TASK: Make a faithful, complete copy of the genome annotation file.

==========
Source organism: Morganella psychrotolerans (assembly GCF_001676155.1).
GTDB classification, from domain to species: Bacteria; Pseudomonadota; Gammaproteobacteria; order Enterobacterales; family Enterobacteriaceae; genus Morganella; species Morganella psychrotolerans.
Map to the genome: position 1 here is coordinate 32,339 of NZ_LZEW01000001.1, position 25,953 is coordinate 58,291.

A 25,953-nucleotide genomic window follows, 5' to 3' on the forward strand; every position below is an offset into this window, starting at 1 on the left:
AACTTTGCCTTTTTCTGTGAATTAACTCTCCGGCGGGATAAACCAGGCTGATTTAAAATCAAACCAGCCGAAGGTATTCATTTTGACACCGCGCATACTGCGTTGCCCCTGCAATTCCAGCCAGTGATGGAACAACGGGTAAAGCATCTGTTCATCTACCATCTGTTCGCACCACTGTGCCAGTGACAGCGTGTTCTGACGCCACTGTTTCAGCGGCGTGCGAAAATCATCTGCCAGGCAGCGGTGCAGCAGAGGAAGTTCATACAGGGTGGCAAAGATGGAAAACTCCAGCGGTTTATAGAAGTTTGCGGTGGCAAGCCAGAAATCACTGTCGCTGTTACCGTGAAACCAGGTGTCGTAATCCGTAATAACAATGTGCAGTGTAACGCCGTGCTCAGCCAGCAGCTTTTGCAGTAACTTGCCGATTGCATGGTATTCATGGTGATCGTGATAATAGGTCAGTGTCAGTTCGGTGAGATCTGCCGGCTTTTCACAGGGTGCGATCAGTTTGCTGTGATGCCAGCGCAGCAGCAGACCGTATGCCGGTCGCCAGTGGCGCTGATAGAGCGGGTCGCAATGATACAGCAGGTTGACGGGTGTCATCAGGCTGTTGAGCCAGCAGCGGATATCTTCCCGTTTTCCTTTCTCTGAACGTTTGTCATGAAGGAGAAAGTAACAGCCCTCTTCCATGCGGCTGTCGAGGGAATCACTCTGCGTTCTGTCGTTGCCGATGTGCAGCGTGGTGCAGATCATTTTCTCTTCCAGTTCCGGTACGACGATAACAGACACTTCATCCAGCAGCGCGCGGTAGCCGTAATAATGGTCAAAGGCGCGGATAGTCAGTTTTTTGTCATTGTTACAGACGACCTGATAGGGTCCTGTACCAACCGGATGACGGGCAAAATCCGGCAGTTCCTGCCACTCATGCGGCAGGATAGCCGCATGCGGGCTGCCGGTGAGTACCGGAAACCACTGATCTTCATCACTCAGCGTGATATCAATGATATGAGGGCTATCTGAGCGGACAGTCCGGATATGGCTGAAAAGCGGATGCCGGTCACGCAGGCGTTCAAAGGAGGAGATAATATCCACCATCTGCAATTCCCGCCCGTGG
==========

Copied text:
Source organism: Morganella psychrotolerans (assembly GCF_001676155.1).
GTDB classification, from domain to species: Bacteria; Pseudomonadota; Gammaproteobacteria; order Enterobacterales; family Enterobacteriaceae; genus Morganella; species Morganella psychrotolerans.
Map to the genome: position 1 here is coordinate 32,339 of NZ_LZEW01000001.1, position 25,953 is coordinate 58,291.

A 25,953-nucleotide genomic window follows, 5' to 3' on the forward strand; every position below is an offset into this window, starting at 1 on the left:
AACTTTGCCTTTTTCTGTGAATTAACTCTCCGGCGGGATAAACCAGGCTGATTTAAAATCAAACCAGCCGAAGGTATTCATTTTGACACCGCGCATACTGCGTTGCCCCTGCAATTCCAGCCAGTGATGGAACAACGGGTAAAGCATCTGTTCATCTACCATCTGTTCGCACCACTGTGCCAGTGACAGCGTGTTCTGACGCCACTGTTTCAGCGGCGTGCGAAAATCATCTGCCAGGCAGCGGTGCAGCAGAGGAAGTTCATACAGGGTGGCAAAGATGGAAAACTCCAGCGGTTTATAGAAGTTTGCGGTGGCAAGCCAGAAATCACTGTCGCTGTTACCGTGAAACCAGGTGTCGTAATCCGTAATAACAATGTGCAGTGTAACGCCGTGCTCAGCCAGCAGCTTTTGCAGTAACTTGCCGATTGCATGGTATTCATGGTGATCGTGATAATAGGTCAGTGTCAGTTCGGTGAGATCTGCCGGCTTTTCACAGGGTGCGATCAGTTTGCTGTGATGCCAGCGCAGCAGCAGACCGTATGCCGGTCGCCAGTGGCGCTGATAGAGCGGGTCGCAATGATACAGCAGGTTGACGGGTGTCATCAGGCTGTTGAGCCAGCAGCGGATATCTTCCCGTTTTCCTTTCTCTGAACGTTTGTCATGAAGGAGAAAGTAACAGCCCTCTTCCATGCGGCTGTCGAGGGAATCACTCTGCGTTCTGTCGTTGCCGATGTGCAGCGTGGTGCAGATCATTTTCTCTTCCAGTTCCGGTACGACGATAACAGACACTTCATCCAGCAGCGCGCGGTAGCCGTAATAATGGTCAAAGGCGCGGATAGTCAGTTTTTTGTCATTGTTACAGACGACCTGATAGGGTCCTGTACCAACCGGATGACGGGCAAAATCCGGCAGTTCCTGCCACTCATGCGGCAGGATAGCCGCATGCGGGCTGCCGGTGAGTACCGGAAACCACTGATCTTCATCACTCAGCGTGATATCAATGATATGAGGGCTATCTGAGCGGACAGTCCGGATATGGCTGAAAAGCGGATGCCGGTCACGCAGGCGTTCAAAGGAGGAGATAATATCCACCATCTGCAATTCCCGCCCGTGG